Water & Bodies MP3 download, interview

Friday, May 29th, 2009, 6:54 am by Ben Salmon

Water & Bodies

In today’s GO! Magazine, I had enough room to tell you about Portland’s Water & Bodies, a new band from four of the five fellows who brought you the longtime prog-punk band Kaddisfly. Two of those fellows — Beau and Kelsey Kuther — grew up in Bend. (Aaron Tollefson and Chris Ruff round out the lineup.)

Water & Bodies is playing Saturday night at PoetHouse Art to benefit local humanitarian organization Rise Up International. Also on the bill are the Empty Space Orchestra and We Are Brontosaurus (sorry about spelling your name wrong in print, guys). That’s a mighty fine lineup of quality rock bands. You should go see this show.

Still unsure? Download a song from Water & Bodies’ brand new EP and take it for a spin:

Download Water & Bodies, “Free World”

Unfortunately, I didn’t have enough room in GO! to do as much on this band as I would’ve liked. Maybe next time. But here in limitless blog-land, space is no issue. And Beau Kuther was nice enough to do an e-mail interview in which he fills us in about the band and its origins, motivations and goals. I’ve edited it for spelling and punctuation and posted the full interview after the jump.

Frequency: What happened to Kaddisfly?

Beau Kuther: Our bass player and good friend Kile Brewer decided to leave the band last July. He wanted to pursue other avenues of life with his wife in Denver. Not really a shock to us because it’s not like we were making tons of money or had any big plans at the time. After 8 years I think the wear and tear of being in a touring band just got to him and he didn’t want to live that lifestyle anymore, which is totally understandable.

We spent the next 5 months trying to figure out what to do next ’cause we all very much wanted to continue making music. Do we get another bass player? Stay as a four-piece? We had a major label interested in us enough to pay for us to record some demos. So we did that as a four-piece. Nothing from that panned out. It just didn’t feel right anymore playing as Kaddisfly. We wanted a fresh start with a new outlook on music. The best thing for us to do was put Kaddisfly to rest and be excited about life and a new musical outlet.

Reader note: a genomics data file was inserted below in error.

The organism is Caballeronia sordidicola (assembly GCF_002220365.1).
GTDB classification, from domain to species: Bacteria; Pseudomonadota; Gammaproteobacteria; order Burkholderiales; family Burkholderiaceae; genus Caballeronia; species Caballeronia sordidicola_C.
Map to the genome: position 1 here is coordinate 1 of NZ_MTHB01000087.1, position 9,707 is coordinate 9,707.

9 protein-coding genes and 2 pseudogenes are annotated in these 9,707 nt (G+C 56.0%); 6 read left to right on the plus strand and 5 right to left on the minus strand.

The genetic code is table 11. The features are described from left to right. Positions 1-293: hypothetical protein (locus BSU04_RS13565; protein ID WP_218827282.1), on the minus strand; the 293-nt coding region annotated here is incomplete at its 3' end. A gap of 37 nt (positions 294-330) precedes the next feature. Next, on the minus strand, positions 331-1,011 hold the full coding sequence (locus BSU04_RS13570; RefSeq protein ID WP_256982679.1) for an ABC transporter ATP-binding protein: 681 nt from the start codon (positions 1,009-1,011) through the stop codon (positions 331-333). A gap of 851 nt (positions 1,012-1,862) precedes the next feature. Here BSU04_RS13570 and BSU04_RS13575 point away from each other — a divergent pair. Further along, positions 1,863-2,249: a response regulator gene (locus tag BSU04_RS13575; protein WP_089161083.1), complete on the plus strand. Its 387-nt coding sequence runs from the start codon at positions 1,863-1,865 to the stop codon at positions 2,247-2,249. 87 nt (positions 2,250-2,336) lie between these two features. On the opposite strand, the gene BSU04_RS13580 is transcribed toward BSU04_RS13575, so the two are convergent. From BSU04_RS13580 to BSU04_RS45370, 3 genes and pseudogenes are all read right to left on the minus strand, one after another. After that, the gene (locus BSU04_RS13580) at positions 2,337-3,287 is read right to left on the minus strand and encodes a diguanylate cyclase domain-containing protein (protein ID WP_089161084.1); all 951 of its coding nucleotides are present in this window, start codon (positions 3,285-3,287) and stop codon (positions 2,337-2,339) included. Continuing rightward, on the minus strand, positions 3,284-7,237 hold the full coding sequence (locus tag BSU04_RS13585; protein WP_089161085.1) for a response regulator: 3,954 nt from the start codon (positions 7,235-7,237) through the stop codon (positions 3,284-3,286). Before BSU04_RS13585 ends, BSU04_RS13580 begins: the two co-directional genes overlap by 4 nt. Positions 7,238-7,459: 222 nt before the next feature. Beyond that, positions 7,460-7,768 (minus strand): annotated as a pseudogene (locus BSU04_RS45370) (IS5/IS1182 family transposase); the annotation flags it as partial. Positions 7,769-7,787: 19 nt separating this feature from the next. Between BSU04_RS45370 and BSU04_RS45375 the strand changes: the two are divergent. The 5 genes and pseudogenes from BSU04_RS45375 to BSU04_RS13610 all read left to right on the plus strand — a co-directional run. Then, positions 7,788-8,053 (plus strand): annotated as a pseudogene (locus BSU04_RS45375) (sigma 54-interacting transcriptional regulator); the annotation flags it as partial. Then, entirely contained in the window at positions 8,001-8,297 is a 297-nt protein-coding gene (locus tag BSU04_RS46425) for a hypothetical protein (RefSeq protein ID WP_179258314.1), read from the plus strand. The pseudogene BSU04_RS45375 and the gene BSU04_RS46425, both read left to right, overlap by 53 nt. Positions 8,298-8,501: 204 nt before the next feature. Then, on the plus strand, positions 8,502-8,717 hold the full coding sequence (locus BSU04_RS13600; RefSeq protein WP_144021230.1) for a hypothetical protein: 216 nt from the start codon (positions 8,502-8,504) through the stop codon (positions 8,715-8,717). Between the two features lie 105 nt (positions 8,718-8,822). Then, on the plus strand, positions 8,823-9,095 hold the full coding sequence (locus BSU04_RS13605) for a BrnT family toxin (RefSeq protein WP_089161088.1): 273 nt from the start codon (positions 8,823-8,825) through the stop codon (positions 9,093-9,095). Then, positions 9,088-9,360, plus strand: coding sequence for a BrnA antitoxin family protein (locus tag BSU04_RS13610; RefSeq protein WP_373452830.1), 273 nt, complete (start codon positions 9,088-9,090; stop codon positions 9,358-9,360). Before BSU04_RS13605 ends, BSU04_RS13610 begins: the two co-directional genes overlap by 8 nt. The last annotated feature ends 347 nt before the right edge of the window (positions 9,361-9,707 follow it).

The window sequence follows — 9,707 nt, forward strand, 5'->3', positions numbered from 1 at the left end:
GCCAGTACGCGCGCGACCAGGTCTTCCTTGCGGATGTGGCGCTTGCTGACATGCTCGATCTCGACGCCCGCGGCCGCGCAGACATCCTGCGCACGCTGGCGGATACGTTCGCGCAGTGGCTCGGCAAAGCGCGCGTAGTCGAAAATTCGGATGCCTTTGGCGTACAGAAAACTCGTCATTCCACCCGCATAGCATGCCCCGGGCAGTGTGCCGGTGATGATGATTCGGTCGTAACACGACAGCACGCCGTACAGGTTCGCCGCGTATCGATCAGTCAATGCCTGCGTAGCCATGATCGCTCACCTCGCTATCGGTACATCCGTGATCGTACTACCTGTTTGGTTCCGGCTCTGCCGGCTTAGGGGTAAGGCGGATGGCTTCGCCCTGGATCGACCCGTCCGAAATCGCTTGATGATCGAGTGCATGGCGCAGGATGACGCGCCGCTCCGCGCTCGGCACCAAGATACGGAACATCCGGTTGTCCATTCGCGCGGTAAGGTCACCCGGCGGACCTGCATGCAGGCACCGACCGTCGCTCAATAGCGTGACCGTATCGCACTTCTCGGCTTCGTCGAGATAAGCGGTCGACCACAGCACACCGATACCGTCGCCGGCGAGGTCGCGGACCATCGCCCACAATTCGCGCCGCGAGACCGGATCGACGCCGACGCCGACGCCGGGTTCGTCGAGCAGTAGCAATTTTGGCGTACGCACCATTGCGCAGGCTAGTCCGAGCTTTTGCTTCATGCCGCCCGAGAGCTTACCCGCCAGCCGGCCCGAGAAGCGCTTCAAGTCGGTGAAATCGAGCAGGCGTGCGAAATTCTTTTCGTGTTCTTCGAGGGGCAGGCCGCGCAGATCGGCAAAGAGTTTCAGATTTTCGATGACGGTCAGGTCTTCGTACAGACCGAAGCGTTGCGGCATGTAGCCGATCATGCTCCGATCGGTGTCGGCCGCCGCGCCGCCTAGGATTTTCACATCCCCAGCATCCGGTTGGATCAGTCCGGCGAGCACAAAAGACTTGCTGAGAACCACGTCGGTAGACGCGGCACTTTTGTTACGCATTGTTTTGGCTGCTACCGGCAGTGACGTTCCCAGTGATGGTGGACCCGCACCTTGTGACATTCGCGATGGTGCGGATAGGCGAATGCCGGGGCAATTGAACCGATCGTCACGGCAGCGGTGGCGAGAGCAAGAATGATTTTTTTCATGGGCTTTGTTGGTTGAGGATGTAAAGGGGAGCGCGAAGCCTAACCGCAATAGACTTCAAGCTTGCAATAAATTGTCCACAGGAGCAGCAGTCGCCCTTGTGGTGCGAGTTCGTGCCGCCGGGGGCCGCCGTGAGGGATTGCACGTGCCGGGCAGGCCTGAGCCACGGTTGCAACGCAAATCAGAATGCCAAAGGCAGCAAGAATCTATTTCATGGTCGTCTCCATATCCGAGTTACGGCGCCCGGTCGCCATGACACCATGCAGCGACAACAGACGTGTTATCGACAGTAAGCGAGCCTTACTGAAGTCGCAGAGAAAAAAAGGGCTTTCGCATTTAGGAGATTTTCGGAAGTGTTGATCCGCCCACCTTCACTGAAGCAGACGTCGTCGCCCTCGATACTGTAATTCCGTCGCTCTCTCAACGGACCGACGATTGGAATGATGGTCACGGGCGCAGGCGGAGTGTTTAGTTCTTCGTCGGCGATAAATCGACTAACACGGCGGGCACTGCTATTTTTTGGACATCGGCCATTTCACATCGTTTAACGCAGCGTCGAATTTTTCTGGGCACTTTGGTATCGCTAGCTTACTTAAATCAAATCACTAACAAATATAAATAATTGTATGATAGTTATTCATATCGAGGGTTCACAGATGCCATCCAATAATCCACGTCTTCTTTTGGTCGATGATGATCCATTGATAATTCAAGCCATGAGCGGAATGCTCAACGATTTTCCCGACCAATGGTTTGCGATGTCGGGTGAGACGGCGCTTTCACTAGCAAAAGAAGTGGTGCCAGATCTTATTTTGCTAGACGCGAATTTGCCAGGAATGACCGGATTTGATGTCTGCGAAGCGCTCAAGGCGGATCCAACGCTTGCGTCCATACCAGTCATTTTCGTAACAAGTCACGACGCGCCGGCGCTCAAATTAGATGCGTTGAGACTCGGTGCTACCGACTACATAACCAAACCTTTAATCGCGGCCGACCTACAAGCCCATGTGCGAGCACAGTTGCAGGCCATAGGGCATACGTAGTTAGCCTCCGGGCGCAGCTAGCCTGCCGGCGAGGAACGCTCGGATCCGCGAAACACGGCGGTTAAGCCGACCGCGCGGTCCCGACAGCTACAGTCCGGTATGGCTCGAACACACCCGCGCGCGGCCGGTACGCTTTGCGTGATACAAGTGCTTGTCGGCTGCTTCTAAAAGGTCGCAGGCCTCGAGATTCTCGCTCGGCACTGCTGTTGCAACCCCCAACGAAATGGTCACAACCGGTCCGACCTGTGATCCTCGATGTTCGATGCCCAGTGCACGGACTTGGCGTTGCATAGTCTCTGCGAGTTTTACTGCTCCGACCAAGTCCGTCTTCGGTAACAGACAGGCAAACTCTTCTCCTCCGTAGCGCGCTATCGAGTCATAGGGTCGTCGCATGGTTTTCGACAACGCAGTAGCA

F: Were you all bummed about the end of that band, or did it seem like a relief, a blessing in disguise, something that needed to happen? In other words, was it time to move on from Kaddisfly?

BK: Of course we were a bit bummed. We’ve been eating, breathing, and sleeping Kaddisfly for the last 8 years, but as we have found out many times along our journey, something great always comes from a bad situation. If your intentions are pure, good will always come your way. It was time to move on. Ya know, it was time to see what else was out there and we couldn’t be more excited.

F: How did Water & Bodies come about?

BK: When the four of us started writing music together 6 months ago it was amazing. Kelsey picked up the bass and started incorporating some synths and drum machines into the mix. Aaron was writing simple yet melodic guitar riffs. Chris was singing melodies that bands in the ’80s would die to write and bringing the piano into almost all the songs. The music was just flowing out of us. It was different than anything we had ever done. The approach to writing was so pure. The music was so groovy and fresh. We had a hard time coming up with a name, but one day Aaron and his brother Cory were driving to Eugene and came up with the name Water & Bodies. He called me and asked me what I thought. We all just looked at each other and said yes! That’s it! This is Water & Bodies.

F: What’s the difference? Are there different motivations? Different goals? Different philosophies? Different ways of doing things?

BK: The main difference is the music I guess. How we go about writing songs now versus how we have in the past. The writing process is more open now. We’ve written songs based off bass licks or drum rhythms. Chris is taking on a more storyteller approach to writing lyrics. He is trying to get his message told in a more upfront fashion instead of always having the meaning of a song be so ambiguous in the lyrics. There has even been some switch up of instruments where Aaron will jump on bass and we have two drum kits going. Just doing whatever we can to make a song reach its full potential. We just want to write good honest songs that people can enjoy on any level.